Affordable Fabric Option for Artifact Mounts

Our  Connecting to Collections colleagues in Illinois passed on an interesting tip several years ago in a webinar they produced entitled, “Preservation Tactics on a Shoestring Budget.” Of several great suggestions, the one which caught our attention the most was the use of polyester fleece as a preservation-appropriate fabric for covering mounts for both storage and display. To view the webinar, click here; to target the fleece suggestion, scroll to 35.05. Fleece makes a good option for several reasons.

  • The material is affordable, often on sale for approximately $5.00/ yard.
  • Its soft texture will help protect an artifact from an otherwise abrasive mount surface, such as cut ethafoam.
  • Its stretchy texture makes it possible to tuck into slits cut into ethafoam blocks, consequently avoiding the use of adhesives.
  • The fabric comes in a variety of colors that could enhance various exhibit designs. 

A couple of concerns, however, made us hesitant to recommend the material widely for storage and display mounts. First of all, manufactured polyester materials often have resins or chemical finishes that may be harmful to artifacts. Secondly, we’re trained to be leery of colored fabrics around artifacts.

To learn more about the preservation-appropriateness of polyester fleece, we corresponded with Margaret Geiss-Mooney, Textile/Costume Conservator & Collections Management Consultant. To guard against the dangers imposed by resins and possible chemical finishing agents, Geiss-Mooney recommends that before use, the fleece be “machine rinsed (in good-to-excellent quality water) and dried (in a dryer that has never had fabric softener sheets used in it OR line dried).” She also cautions that fleece, with its fuzzy texture, is only appropriate as a mount cover for contact with artifact surfaces that are fairly stable, i.e. neither brittle nor fragile.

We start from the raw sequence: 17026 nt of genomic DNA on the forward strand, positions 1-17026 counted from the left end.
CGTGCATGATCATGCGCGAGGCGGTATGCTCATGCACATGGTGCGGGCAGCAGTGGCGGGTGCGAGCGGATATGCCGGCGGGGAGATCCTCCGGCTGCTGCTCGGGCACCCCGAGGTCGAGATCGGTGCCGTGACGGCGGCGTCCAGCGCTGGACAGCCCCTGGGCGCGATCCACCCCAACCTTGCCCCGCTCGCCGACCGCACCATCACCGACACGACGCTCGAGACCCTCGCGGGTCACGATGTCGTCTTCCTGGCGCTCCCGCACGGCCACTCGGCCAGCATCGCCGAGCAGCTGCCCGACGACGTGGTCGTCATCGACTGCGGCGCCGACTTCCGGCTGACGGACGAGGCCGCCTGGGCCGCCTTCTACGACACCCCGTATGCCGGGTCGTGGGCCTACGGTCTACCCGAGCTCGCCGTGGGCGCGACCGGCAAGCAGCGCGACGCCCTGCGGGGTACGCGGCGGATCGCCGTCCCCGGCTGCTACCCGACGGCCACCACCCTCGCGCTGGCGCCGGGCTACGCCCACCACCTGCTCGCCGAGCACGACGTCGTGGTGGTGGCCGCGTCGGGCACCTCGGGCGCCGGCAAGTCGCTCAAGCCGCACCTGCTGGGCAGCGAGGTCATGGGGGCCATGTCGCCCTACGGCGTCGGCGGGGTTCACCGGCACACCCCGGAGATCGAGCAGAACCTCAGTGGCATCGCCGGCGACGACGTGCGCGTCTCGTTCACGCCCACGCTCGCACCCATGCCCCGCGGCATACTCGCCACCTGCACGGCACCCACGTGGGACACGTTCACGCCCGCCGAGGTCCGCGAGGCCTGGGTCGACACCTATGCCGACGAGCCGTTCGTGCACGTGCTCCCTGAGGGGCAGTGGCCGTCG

Geiss-Mooney also notes that most fleece is a knit fabric and warns against its use in a vertical orientation for display mounts, because knits are prone to sagging over time. Use on a slant board “most likely would depend on the angle of the slant and the size of the display mount.”  She suggests that acrylic fiber can also be considered as a mount cover with the same caveats in mind.

fleeceThe pigment does not compromise the preservation-appropriateness of the fleece. Unlike cottons, which are often colored with water-based dyes that can easily bleed, pigmented polyesters are usually safe. Geiss-Mooney explains that “the color is put in the melt and so when the solution is then extruded to form the fibres, the pigment is locked inside the fibres.” She recommends white for storage mounts to aid in visual inspections. Most pest debris or small artifact fragments will show up clearly on a white mount. A light grey color serves the same purpose for white artifacts.

For more ideas on mounting materials that are safe to use with artifacts, check out this NPS Conserve O Gram.

Geiss-Mooney generously offers to discuss this topic further with any readers who may have questions or need further clarification. Contact meg@textileconservator.com or 707-763-8694.

Thanks also to NCMOH Textile Conservator, Paige Myers, for her contributions to this post.

Advertisements

About collectionsconversations

This blog will contain posts from the C2C project staff on a variety of topics related to collections care and disaster preparedness. Enjoy the posts and let us know if you would like additional information or have a topic you would like for us to address.

Posted on February 18, 2014, in conservation, Exhibitions and tagged , , , , . Bookmark the permalink. Leave a comment.

Leave a Reply

Fill in your details below or click an icon to log in:

WordPress.com Logo

You are commenting using your WordPress.com account. Log Out / Change )

Twitter picture

You are commenting using your Twitter account. Log Out / Change )

Facebook photo

You are commenting using your Facebook account. Log Out / Change )

Google+ photo

You are commenting using your Google+ account. Log Out / Change )

Connecting to %s

%d bloggers like this: